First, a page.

To understand the connection between endometriosis and ovarian cancer, it is first necessary to define endometriosis. This is a condition in which the membranes that adhere to the walls of the uterus begin to generate tissue that starts to form into other organs or cysts.
Often, these growths are referred to as chocolate cysts. Those organs are not necessarily fully formed, but they may position themselves on or in various organs in the pelvic region. The ovaries are one of the more common locations for this type of abnormal tissue activity to take place.
When you develop endometriosis, there is usually a considerable amount of pain in the pelvic area, especially in the lower section of the abdomen. While beginning as an occasional feeling of discomfort, the pain increases over time and becomes constant. As the mass continues to grow, the pain intensifies. Some women find that the pain increases noticeably during menstruation. Depending on the circumstances, hormone therapy may be the solution for endometriosis. However, there is also the possibility that surgery will be necessary.
When considering the relationship between endometriosis and ovarian cancer, it is important to note that not every case of this health issue will develop into a cancerous tumor. The mass may be self-contained and benign in many cases. However, there is a mounting body of evidence that supports the idea that women who do develop endometriosis are at a higher risk for eventually experiencing ovarian cancer, especially if the mass developed in one of the ovaries.
For decades, healthcare experts have speculated on whether the link between endometriosis and ovarian cancer was not a situation of one condition leading to the other. Conventional wisdom states that there is no direct link to the two, but does acknowledge the possibility of an indirect link. One theory supported the idea that both health issues could develop from the same triggers, creating what appeared to be a link. This idea seemed to be supported by the fact that not every woman who has ovarian cancer has experienced endometriosis and vice versa.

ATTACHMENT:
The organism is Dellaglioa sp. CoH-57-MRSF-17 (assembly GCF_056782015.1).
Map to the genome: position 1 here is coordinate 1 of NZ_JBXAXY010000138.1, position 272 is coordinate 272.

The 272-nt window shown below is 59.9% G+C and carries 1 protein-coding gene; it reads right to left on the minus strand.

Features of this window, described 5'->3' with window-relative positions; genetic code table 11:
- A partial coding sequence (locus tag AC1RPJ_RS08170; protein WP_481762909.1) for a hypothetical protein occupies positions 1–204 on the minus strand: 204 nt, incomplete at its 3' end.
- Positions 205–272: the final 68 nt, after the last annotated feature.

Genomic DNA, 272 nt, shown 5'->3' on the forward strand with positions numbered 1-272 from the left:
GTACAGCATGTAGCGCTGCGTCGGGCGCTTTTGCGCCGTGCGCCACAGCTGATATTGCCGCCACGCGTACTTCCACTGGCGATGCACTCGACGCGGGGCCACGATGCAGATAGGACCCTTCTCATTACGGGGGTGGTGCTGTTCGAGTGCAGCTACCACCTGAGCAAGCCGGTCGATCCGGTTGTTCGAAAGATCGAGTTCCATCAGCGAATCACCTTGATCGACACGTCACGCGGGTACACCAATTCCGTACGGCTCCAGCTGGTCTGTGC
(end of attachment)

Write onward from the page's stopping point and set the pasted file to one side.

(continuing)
In recent years, this theory has been challenged. While still acknowledging that ovarian cancer can occur without the presence of endometriosis, a number of researchers point to studies where this development of an organ within an organ did seem to increase the chances of ovarian cancer in many women. However, these results are not universally accepted at this time, and more research into the connection between endometriosis and ovarian cancer is taking place.
Until this additional research reveals more information about how ovarian cancer and endometriosis may be connected in some manner, do not allow yourself to worry about experiencing one condition as a result of having dealt with the other.
Even if there is eventually a universal acceptance of a body of evidence showing a direct link between the two, there is no guarantee that you would eventually face both diseases.
While closely monitoring the development of cysts or growths in the pelvic area is always a smart move, assume the best until you have evidence to the contrary.